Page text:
According to recent reports, the so-called “Appalachian Storage Hub” (ASH) has cleared its first hurdle. The U.S. Department of Energy has granted the first part of a two application loan of $1.9 billion for the Appalachia Storage & Trading Hub initiative. Heading this project is the Appalachian Development Group (ADG) owned by Mid-Atlantic Technology, Research and Innovation Center (MATRIC) and the WVU Innovation Corp.
This hub has already been called a number of different names ranging from the Appalachian Ethane Storage Hub to ADG’s Storage and Trading Hub; each sounding more benign than the other. What it really should be called is the Appalachian Petrochemical Hub. If it is developed, this hub would bring a massive build up of the petrochemical industry stretching down the Ohio River from Beaver, PA, to Huntington, WV. It would stretch into surrounding counties with a spur from down the Kanawha River from Point Pleasant, WV, to Charleston. It could potentially make the “Chemical Valley” in Kanawha County look like an afterthought. Champions of the proposed hub see this as a good thing.
The hub would mean the construction of a slew of petrochemical refineries, pipelines, and more. Hub-related facilities would use the leftover liquid by-products of methane production (called natural gas liquids or NGLs, though there is nothing “natural” about it), so that would mean an increase of fracking-related activity and infrastructure as well. The two would need to feed one another.
More fracking for methane leads to more gas liquids used by the petrochemical companies, the more gas liquids petrochemical companies use ,the more fracking will happen. What that means is our region would face the combined threats of more fracking and the petrochemical industries.
Of course, those with vested interests are touting this as the latest great news jobs-savior for our region. The American Chemistry Council is touting its own report that imagines the hub attracting up to $36 billion in new chemical and plastics industry investment, and 100,000 new area jobs. The accuracy of the report is yet to be determined. The long-term viability of those jobs is another question, too. One wonders what kind of other jobs prospects we’d have in the region if a massive petrochemical complex further destroys our air and water. Would most of the much-touted jobs go to locals, or will many of the potential jobs go to out-of-state workers, as we already see in the oil and gas industry here?
Haven’t we learned any lesson from what the coal industry has done, where the majority of what is produced here is exported elsewhere, and the profits made by companies from outside the region? Not to mention it is all a boom and bust mono-economy.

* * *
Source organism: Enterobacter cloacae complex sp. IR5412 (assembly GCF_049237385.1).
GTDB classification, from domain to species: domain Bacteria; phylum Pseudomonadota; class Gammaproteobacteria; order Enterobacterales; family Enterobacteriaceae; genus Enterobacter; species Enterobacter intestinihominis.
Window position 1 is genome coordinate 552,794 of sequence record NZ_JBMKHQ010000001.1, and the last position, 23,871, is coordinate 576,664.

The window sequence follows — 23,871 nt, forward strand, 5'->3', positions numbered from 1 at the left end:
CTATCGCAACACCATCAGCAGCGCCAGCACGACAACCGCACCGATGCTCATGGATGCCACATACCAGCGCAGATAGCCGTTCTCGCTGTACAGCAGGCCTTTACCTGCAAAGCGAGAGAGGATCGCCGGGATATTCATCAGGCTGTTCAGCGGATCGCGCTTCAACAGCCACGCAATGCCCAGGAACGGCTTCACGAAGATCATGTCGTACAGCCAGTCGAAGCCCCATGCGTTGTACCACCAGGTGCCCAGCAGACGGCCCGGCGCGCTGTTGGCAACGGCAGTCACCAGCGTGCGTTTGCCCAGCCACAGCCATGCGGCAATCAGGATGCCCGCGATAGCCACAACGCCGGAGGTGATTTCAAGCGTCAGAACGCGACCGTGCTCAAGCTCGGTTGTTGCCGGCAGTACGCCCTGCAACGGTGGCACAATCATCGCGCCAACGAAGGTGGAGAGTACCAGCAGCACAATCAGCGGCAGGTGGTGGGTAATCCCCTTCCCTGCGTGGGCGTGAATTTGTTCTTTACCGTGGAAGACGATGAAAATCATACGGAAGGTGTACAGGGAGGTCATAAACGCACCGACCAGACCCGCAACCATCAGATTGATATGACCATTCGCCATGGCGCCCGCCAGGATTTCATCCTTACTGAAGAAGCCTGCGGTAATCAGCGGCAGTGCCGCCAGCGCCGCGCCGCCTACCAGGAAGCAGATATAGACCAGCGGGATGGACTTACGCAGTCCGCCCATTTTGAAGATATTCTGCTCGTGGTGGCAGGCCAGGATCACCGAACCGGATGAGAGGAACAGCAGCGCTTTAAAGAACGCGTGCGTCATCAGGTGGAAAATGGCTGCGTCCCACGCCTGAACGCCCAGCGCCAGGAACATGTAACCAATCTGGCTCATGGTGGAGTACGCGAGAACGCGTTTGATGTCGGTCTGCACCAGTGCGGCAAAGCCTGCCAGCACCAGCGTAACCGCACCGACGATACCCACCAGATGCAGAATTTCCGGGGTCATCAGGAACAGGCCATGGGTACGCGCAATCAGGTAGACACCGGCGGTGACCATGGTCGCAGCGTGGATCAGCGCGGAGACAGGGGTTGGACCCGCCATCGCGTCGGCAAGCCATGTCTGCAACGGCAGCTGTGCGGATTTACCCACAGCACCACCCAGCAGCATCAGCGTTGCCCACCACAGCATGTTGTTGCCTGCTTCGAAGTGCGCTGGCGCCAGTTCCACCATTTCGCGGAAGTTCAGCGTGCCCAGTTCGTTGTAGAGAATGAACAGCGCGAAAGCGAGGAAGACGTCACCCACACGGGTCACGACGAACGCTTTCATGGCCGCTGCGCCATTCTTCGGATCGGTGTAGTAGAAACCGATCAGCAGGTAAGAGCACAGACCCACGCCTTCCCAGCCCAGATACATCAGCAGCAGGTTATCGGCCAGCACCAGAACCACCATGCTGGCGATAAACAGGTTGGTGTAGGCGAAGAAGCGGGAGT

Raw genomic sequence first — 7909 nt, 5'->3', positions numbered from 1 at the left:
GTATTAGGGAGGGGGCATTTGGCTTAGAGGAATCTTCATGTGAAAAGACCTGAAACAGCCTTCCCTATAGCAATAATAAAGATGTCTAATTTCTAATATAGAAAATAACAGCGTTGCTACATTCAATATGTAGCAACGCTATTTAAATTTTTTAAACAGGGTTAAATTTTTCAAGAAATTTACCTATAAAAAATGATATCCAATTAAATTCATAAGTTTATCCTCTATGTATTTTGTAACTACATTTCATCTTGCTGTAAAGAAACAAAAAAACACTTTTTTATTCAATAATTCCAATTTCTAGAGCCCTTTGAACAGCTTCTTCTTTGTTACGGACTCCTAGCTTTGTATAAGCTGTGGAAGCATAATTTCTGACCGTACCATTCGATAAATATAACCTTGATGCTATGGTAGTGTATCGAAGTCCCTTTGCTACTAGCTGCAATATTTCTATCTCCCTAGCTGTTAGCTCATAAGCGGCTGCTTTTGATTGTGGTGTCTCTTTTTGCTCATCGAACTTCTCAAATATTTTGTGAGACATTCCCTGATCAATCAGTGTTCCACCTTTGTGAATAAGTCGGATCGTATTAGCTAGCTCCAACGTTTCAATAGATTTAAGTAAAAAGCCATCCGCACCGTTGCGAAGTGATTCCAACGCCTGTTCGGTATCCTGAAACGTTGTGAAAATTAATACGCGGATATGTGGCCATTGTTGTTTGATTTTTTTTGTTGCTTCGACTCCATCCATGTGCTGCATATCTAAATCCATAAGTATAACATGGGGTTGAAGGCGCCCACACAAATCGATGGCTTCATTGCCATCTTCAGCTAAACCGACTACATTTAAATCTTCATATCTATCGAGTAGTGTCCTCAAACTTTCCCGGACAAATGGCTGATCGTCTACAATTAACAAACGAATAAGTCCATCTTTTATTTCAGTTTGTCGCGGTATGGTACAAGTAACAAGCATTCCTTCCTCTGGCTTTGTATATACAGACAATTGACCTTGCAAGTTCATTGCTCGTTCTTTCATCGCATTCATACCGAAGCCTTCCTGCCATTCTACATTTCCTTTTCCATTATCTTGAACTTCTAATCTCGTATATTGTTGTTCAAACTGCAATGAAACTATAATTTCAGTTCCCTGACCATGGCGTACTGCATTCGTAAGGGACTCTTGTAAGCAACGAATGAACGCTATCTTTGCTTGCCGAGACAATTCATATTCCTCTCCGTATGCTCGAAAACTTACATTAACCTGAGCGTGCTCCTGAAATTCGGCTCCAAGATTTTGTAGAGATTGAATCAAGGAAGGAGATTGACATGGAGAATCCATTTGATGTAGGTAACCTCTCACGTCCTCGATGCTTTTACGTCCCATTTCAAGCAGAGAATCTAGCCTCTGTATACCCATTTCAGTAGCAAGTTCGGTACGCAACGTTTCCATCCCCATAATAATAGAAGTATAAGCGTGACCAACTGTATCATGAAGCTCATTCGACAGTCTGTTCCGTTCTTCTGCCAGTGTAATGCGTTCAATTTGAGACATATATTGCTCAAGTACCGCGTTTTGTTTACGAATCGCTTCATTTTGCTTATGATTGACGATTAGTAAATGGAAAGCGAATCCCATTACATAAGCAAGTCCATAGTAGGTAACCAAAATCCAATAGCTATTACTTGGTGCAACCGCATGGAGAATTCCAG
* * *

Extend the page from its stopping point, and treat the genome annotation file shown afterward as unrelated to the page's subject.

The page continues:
When you peel back the “jobs” argument, what’s left are more hazards than benefits. This petrochemical hub would mirror the one already in existence in Louisiana, known as “Cancer Alley” (watch a short film here on Cancer Alley) along the Mississippi River. We have been talking with folks there and they have experienced troubles from higher cancer rates and illnesses to massive sinkholes. Do we really want all of that in our backyards too?
All one has to do is pick up a copy of the book Petrochemical America to see the impact this industry has really had on folks in Louisiana. These companies expect people to ignore the hazards as long as there are dollar signs involved.
Once again the people of Appalachia are being told that we “need” to put health and safety on the line for industry profit. Who is going to protect us when something goes wrong? The current EPA is very pro-industry and our own WV Department of Environmental Protection has already proven time and time again it can’t protect the people of West Virginia. We have already had a long history of industry disasters here in the state. Its only a matter of time before something goes drastically wrong with this hub. Remember when methylcyclohexane methanol was difficult to say? Imagine what words come with the petrochemical industry. Understand that the products these facilities will be making are toxic to people. Keep in mind, too, this hub will not only impact people in West Virginia, but folks in Ohio, Pennsylvania, and part of Kentucky too. The Ohio River is the source of drinking water for more than three million people and almost 10% of the U.S. population (more than 25 million people) lives in the Ohio River Basin.
This hub of horrors is a nightmare waiting to happen. We Appalachians need to defend ourselves from this monstrosity and stand in support with folks in Louisiana already living the nightmare. The people deserve better than false economic hope and toxic neighbors.
Here’s more from OVEC on the ASH petrochemical nightmare:
And meanwhile, elsewhere…